GREEN    Greater than 5MVA   
    AMBER    Between 0 and 5MVA  
    BLACK    No capacity available 

    Generation: 38kV and MV 
    GREEN    Greater than 15MVA 
    AMBER    Between 0 and 15MVA  
    BLACK    No capacity available 

    Demand and Generation: LV 
    GREEN     Greater than 200kVA 
    AMBER     Between 20 and 200kVA  
    BLACK    20kVA or less available 

    Connections to the substations/transformers with an overall BLACK classification are still possible, however there might be a requirement for significant network reinforcement to overcome the impact on the network constraints. 

  7. How has the data been produced? 
    The data has been produced by a basic analysis of the available transformer capacity, existing loads and contractual commitments to new customers. Detailed assessment aspects, necessary for connection offers, such as upstream circuit capacity and service contingency requirement are not included. 

  8. What are the available capacity figures based on? 
    1. HV station capacity in winter 2019/20. 
    2. MV station capacity at the start of May 2020. 
    3. Base load information comes from Special Load Readings 2019/20, which include 2019 Summer Valley load used in the Generation capacity preparation.  
    4. Demand calculation incorporate demand contracts and offers up to 28th September 2020. 
    5. Generation calculations incorporate generation contracts and offers up to 28th September 2020. 

  9. How often is the Network Capacity Map updated? 
    The Generation Map is updated once a quarter. The Demand Map is updated once a year. 

  10. Are the substation locations accurate? 
    HV substation locations are only indicative. The exact locations of MV/LV substation are provided.

  11. How long does a connection take? 
    In general, where HV substation capacity is adequate, MV connections up to a maximum of 10MVA will entail construction of overhead line or new underground cable network, associated civil works and minor station works only and typically do not require planning permission. These would not be expected to take longer than 6-9 months. However, any instances requiring significant station work such as the installation of a new transformer or MV switchgear will require increased time, and possibly planning permission and would typically be expected to take approximately 2-3 years.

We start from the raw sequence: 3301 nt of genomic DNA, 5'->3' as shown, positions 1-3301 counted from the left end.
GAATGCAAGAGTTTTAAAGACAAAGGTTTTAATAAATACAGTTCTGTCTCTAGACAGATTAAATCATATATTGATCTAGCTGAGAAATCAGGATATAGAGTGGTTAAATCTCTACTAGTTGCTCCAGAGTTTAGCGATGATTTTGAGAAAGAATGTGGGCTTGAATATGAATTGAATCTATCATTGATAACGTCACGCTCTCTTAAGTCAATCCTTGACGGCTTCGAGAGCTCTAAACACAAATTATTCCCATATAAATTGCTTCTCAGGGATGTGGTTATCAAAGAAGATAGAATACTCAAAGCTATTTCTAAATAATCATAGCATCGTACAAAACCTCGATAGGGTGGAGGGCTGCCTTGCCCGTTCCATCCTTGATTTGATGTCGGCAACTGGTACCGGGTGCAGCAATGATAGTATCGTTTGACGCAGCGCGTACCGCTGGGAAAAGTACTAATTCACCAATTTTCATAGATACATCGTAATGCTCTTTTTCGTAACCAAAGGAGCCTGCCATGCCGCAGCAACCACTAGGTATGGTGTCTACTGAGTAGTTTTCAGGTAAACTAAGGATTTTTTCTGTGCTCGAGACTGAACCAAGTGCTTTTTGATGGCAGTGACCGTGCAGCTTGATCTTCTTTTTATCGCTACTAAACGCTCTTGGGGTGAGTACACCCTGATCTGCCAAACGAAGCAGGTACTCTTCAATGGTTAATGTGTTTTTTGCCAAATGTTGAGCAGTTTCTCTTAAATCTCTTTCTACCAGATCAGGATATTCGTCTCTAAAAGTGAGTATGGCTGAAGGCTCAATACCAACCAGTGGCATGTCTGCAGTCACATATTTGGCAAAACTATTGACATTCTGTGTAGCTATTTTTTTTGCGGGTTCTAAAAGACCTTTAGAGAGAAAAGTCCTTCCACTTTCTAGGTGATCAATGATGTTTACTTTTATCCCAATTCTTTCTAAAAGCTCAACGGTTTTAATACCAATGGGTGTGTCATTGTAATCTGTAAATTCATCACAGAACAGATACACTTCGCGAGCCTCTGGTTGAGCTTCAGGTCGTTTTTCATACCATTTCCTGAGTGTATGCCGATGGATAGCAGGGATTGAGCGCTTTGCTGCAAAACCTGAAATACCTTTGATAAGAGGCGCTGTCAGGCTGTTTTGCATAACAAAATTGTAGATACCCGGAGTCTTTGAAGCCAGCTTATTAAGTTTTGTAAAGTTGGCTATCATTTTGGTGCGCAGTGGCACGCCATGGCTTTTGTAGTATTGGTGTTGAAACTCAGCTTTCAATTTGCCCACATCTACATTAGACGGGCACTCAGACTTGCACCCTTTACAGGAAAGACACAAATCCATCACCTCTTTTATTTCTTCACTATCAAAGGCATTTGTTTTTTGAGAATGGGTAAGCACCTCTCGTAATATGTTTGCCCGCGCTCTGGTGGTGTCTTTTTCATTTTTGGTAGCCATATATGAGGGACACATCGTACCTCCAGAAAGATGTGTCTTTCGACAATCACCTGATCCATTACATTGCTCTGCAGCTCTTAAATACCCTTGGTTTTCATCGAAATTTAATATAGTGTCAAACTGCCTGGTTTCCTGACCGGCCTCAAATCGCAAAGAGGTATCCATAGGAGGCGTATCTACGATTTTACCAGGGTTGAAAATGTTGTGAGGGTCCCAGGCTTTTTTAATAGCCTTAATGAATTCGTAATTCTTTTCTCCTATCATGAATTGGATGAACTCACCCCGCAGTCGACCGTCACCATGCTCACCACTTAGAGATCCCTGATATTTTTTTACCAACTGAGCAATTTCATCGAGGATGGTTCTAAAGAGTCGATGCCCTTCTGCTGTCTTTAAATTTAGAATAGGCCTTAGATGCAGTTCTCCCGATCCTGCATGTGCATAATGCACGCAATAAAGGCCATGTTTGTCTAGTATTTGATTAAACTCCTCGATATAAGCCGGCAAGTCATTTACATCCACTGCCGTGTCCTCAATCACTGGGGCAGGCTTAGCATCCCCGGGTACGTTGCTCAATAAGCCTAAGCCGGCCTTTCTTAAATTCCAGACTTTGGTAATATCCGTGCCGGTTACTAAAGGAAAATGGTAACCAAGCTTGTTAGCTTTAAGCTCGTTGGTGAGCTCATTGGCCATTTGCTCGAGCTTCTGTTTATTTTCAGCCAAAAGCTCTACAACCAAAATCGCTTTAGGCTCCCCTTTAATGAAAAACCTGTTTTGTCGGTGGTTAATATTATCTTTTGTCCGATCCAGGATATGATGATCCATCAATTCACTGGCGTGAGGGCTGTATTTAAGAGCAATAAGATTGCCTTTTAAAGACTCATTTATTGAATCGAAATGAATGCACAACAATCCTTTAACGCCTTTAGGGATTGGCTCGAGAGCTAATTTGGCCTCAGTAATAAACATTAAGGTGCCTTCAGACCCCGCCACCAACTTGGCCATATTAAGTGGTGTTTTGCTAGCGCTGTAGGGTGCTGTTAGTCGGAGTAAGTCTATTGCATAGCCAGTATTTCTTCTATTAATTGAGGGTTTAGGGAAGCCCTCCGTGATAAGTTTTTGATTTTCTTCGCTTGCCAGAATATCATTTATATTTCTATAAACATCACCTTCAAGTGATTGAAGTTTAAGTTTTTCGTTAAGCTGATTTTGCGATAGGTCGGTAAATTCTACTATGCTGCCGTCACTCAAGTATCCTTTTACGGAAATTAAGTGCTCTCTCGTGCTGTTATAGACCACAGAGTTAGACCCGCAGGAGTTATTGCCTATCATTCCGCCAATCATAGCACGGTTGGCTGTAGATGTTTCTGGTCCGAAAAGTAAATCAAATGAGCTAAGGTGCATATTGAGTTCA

LV connections alone are usually completed within 6 months of application.

  12. What other important points should be kept in mind about the data in the map? 
    1. The map does not replace a full formal application in determining network capacity.  
    2. The map does not provide capacity figures for the final connection from HV substation to customer premises. Such connections will need to tap into the existing MV (10kV or 20kV) network and capacity availability are subject to many variables and bespoke assessment is necessary. 
    3. In some cases, the available capacity shown in the Demand Map may already be contracted to individual customers but is not currently being fully utilised.
    4. The information provided in the Generation and Demand Maps does not guarantee the same capacity is available in the upstream DSO networks.
    5. Any increased load on the Distribution System will impact on the upstream Transmission System and reinforcements may be required on the Transmission System in order to cater for these loads. This will be separately assessed by the TSO. 
    6. An individual connection cannot be greater than the capacity of an individual transformer.  In the case of 38kV and MV, the available capacity shown is the total of all transformers in the substation at the respective voltage.  Therefore, full capacity utilisation may, sometimes, only be possible with more than one connection. (Note, a single premises cannot have more than one connection).

Demand or Generation Application

Select the application form relevant for your connection type.

Application Forms

Demand & Generation Map Data

heatmap-download-version-nov-2020.xlsx 8.25 MB Download

If you have a general query